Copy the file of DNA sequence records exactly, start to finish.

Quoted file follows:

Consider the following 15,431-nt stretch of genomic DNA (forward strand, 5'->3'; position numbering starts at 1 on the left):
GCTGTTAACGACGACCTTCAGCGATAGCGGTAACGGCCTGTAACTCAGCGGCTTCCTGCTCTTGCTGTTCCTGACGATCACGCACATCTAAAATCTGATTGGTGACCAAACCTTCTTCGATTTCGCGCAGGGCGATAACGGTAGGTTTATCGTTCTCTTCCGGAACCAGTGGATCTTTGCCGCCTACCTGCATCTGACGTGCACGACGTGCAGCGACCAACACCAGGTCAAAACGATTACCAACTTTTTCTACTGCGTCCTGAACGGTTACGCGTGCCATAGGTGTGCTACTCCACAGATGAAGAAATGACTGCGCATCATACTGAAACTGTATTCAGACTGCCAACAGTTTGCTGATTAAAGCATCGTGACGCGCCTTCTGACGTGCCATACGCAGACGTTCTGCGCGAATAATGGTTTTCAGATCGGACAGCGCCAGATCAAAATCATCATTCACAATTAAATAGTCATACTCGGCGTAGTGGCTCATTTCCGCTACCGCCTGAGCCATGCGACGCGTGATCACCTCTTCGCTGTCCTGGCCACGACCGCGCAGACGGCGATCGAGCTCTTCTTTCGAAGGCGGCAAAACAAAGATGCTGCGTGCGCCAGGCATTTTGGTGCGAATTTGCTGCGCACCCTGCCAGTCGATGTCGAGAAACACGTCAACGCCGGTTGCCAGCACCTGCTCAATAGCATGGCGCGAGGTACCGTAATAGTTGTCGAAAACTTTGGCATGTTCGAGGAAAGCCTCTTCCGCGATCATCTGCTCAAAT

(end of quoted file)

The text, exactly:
Consider the following 15,431-nt stretch of genomic DNA (forward strand, 5'->3'; position numbering starts at 1 on the left):
GCTGTTAACGACGACCTTCAGCGATAGCGGTAACGGCCTGTAACTCAGCGGCTTCCTGCTCTTGCTGTTCCTGACGATCACGCACATCTAAAATCTGATTGGTGACCAAACCTTCTTCGATTTCGCGCAGGGCGATAACGGTAGGTTTATCGTTCTCTTCCGGAACCAGTGGATCTTTGCCGCCTACCTGCATCTGACGTGCACGACGTGCAGCGACCAACACCAGGTCAAAACGATTACCAACTTTTTCTACTGCGTCCTGAACGGTTACGCGTGCCATAGGTGTGCTACTCCACAGATGAAGAAATGACTGCGCATCATACTGAAACTGTATTCAGACTGCCAACAGTTTGCTGATTAAAGCATCGTGACGCGCCTTCTGACGTGCCATACGCAGACGTTCTGCGCGAATAATGGTTTTCAGATCGGACAGCGCCAGATCAAAATCATCATTCACAATTAAATAGTCATACTCGGCGTAGTGGCTCATTTCCGCTACCGCCTGAGCCATGCGACGCGTGATCACCTCTTCGCTGTCCTGGCCACGACCGCGCAGACGGCGATCGAGCTCTTCTTTCGAAGGCGGCAAAACAAAGATGCTGCGTGCGCCAGGCATTTTGGTGCGAATTTGCTGCGCACCCTGCCAGTCGATGTCGAGAAACACGTCAACGCCGGTTGCCAGCACCTGCTCAATAGCATGGCGCGAGGTACCGTAATAGTTGTCGAAAACTTTGGCATGTTCGAGGAAAGCCTCTTCCGCGATCATCTGCTCAAAT